1 of 10 will mean different things to different people. I know what I see. What does it mean to you?

I learned a lot from this quilt; it put up a fight from day 1. The most important lesson was however to never enter a half finished quilt into anything again. From now on I will first finish the quilt and enter it only if I am totally pleased with the result, the edges are perfect and it’s blocked, blocked and blocked. At least I'll try...

15 comments:

  1. I'm so glad that you can get your quilt back!
    I like it, althought it's a bit disturbing...it has a feeling of 'film noir' don't you think??

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  2. I like it and am glad you got it back. I think that whenever a piece of art has the potential to mean something different to each person who views it - then the artist did exactly what they meant to do! Good going!

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  3. Oh I am sooooo glad it is back home! and it is very thought provoking....I do think the staff should be notified, and of course your happiness in the note that it all turned out well- way too much time and effort goes into these projects, every step of safety is needed-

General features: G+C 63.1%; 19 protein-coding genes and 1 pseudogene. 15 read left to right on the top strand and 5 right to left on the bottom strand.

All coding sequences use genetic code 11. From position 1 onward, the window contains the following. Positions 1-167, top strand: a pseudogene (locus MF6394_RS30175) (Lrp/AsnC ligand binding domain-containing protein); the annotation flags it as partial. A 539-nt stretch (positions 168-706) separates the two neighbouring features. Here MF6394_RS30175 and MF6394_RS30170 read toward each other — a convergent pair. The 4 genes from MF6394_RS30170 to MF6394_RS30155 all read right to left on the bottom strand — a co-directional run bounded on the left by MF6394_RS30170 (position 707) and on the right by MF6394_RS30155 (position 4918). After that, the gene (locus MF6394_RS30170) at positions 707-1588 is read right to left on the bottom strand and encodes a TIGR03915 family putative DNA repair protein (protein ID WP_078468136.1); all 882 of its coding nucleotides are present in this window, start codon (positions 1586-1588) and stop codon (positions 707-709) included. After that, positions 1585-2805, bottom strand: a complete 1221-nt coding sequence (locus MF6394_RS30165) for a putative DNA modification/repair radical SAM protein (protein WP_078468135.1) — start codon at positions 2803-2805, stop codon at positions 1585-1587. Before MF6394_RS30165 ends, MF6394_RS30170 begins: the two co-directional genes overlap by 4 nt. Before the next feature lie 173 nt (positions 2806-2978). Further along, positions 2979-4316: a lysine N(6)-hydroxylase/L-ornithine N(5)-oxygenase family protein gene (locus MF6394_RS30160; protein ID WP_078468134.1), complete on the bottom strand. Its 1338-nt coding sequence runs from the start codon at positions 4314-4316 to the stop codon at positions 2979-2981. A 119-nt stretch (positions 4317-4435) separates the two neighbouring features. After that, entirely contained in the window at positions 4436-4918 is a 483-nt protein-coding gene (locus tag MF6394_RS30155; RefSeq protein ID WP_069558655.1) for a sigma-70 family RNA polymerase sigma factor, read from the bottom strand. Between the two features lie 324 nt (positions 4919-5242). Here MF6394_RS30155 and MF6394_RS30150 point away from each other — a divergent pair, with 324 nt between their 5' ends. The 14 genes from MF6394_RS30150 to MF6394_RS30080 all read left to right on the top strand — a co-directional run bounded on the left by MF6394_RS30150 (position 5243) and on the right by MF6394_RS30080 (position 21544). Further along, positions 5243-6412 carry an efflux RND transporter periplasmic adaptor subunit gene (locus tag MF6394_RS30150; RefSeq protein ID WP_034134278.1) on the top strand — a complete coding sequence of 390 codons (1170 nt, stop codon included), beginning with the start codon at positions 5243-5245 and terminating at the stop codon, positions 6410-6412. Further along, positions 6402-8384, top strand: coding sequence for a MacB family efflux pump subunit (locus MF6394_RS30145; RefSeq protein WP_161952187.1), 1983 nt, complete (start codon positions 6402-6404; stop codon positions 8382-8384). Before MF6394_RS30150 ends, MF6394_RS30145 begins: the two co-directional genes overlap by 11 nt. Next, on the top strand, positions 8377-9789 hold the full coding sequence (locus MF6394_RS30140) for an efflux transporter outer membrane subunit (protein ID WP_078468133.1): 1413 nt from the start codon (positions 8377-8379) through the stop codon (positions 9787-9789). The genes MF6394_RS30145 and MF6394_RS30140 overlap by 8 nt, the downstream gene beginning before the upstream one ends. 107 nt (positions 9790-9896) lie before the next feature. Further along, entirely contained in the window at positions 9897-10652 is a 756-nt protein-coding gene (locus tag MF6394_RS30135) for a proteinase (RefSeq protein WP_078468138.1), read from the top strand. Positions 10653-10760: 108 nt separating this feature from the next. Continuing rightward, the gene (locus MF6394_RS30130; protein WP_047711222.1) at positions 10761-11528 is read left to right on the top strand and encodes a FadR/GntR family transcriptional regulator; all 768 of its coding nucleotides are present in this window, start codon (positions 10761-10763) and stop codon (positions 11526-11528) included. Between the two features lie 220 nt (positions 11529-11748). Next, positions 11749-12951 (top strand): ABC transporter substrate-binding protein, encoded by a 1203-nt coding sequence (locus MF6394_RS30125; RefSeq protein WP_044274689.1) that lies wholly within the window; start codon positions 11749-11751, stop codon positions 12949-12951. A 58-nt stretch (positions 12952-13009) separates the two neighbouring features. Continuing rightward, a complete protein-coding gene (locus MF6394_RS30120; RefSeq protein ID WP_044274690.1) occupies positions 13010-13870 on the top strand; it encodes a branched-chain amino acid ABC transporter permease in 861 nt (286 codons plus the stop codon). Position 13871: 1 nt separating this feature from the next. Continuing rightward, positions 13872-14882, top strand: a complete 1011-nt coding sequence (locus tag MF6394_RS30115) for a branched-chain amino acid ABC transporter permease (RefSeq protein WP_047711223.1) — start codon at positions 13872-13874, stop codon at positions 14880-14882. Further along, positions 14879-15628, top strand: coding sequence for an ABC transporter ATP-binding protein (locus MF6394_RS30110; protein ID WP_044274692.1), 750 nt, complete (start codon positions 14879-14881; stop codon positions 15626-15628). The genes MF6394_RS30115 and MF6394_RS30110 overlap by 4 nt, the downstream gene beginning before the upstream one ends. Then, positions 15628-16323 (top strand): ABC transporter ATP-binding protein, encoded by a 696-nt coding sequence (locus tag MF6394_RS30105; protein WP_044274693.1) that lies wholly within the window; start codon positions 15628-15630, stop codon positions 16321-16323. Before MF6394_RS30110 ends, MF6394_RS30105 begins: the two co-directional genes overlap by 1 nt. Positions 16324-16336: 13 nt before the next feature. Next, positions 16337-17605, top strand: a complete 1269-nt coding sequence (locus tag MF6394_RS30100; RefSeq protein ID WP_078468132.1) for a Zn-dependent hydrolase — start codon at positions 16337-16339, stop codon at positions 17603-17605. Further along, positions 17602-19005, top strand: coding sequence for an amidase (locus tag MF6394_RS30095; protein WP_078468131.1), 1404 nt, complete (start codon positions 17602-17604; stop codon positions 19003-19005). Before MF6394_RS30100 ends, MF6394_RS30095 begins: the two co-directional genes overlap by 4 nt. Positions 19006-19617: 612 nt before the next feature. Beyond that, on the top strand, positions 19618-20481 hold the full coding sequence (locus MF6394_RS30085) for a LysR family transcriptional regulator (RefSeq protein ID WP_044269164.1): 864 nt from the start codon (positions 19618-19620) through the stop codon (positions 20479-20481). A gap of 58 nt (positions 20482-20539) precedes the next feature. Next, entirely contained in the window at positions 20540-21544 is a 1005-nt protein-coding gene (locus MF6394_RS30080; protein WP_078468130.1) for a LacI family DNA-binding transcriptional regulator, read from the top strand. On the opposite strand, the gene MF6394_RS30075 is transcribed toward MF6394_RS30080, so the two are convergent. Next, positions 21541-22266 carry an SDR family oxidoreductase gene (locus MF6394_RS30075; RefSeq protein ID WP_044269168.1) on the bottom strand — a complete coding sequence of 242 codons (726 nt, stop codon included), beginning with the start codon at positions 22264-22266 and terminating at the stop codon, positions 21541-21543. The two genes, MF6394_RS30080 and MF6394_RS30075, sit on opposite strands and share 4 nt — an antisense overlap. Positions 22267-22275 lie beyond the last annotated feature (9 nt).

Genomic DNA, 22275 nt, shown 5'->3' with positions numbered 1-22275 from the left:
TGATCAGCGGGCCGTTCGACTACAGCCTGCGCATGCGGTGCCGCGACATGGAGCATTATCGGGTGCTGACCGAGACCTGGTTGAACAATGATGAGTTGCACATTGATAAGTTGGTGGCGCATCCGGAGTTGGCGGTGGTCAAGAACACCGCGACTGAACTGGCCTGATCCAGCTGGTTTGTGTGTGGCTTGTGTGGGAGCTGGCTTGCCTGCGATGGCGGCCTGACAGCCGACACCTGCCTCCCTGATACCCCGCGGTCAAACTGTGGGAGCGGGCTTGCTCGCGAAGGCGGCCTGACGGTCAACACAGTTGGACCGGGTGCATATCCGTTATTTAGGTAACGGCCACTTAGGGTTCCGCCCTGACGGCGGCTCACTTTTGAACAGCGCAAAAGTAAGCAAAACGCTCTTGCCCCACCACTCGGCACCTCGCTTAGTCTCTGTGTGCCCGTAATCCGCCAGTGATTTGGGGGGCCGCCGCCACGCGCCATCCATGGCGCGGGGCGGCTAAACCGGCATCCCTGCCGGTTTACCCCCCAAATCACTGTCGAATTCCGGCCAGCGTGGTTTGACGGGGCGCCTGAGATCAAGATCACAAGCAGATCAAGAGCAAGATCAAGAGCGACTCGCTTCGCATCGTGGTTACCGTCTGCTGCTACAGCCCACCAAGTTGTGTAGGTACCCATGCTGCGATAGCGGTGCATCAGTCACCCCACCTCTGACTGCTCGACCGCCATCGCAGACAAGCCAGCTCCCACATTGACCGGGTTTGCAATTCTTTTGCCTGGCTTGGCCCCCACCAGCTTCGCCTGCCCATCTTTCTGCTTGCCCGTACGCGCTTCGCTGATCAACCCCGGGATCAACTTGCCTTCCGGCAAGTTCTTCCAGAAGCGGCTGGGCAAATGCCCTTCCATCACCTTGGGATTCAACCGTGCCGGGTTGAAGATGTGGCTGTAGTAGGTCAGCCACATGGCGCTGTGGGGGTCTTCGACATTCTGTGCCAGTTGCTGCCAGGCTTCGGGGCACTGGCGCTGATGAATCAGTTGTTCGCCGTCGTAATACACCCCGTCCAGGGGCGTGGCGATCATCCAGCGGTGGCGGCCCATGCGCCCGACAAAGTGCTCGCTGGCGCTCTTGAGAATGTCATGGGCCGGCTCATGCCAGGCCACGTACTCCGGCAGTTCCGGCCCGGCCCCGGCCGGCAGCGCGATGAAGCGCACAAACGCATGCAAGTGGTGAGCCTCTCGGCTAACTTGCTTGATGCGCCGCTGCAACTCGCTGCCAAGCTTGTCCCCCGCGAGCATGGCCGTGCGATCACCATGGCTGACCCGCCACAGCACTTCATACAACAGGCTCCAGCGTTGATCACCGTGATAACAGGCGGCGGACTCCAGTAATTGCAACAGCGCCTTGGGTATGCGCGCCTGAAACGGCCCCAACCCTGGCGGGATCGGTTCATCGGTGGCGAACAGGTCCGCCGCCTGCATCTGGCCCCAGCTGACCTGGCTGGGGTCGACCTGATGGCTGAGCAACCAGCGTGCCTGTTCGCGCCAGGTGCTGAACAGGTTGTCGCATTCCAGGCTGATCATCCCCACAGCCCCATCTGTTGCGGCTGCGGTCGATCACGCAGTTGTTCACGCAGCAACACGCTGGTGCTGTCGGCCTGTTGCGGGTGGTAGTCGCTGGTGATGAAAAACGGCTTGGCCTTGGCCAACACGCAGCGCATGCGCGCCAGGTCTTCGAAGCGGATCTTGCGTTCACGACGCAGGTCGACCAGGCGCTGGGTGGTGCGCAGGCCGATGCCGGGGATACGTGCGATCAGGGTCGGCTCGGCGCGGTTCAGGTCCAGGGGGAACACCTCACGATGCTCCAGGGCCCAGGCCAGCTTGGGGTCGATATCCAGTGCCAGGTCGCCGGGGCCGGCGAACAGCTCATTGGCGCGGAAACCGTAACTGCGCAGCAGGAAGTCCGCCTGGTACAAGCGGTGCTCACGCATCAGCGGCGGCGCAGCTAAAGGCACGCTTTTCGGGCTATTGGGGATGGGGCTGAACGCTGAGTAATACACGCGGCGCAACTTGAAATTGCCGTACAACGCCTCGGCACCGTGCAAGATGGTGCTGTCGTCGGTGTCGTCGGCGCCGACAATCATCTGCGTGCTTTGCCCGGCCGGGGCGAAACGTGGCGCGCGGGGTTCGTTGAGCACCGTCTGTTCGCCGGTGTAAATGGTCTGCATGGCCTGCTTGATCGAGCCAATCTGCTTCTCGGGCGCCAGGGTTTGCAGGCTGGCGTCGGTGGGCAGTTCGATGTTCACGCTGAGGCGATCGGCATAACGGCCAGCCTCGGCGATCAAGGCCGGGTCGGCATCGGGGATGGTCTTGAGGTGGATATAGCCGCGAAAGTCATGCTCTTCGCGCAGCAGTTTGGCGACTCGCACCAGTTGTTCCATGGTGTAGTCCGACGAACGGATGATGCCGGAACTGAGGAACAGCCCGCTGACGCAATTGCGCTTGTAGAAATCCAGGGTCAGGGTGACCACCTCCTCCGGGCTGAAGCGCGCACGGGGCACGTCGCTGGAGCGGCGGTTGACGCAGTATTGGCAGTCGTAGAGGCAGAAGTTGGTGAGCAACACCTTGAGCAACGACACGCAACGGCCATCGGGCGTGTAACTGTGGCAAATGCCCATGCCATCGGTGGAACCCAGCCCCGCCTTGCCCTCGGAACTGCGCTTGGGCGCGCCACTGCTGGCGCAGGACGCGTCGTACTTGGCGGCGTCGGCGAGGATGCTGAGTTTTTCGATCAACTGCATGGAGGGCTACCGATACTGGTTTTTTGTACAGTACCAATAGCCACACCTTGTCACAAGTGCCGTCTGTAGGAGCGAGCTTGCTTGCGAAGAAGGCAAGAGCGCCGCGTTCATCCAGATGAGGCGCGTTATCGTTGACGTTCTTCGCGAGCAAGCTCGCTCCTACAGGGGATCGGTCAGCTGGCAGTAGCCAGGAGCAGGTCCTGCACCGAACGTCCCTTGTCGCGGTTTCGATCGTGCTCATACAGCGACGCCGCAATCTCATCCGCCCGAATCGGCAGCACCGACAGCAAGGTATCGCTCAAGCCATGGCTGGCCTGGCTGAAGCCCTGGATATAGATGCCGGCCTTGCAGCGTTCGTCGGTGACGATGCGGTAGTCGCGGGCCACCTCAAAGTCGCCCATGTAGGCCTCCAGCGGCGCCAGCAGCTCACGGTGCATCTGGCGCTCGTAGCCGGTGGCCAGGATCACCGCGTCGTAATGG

or these shows will lose participants, and then we all lose ;)

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  4. I think the quilt is visually impactful and stimulates thought. In my world that is true art. I am very happy that your quilt made it home. I know losing a quilt would be losing a dear friend with all the associated grief.

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  5. I am glad your quilt returned to you through that 1 in 10 person who would lovingly do so. Your statement is wonderful and your intention is always there. Don't let your inner critic beat you up, just keep on keeping on and making what you do. I love your stitched men, the everyman and you are right stats are all about people after all, what we do, and don't do, chin up my friend you do beautiful things with your life. xox Corrine

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  6. This is a striking piece, I think you should have no regrets. I love your thoughts about ten.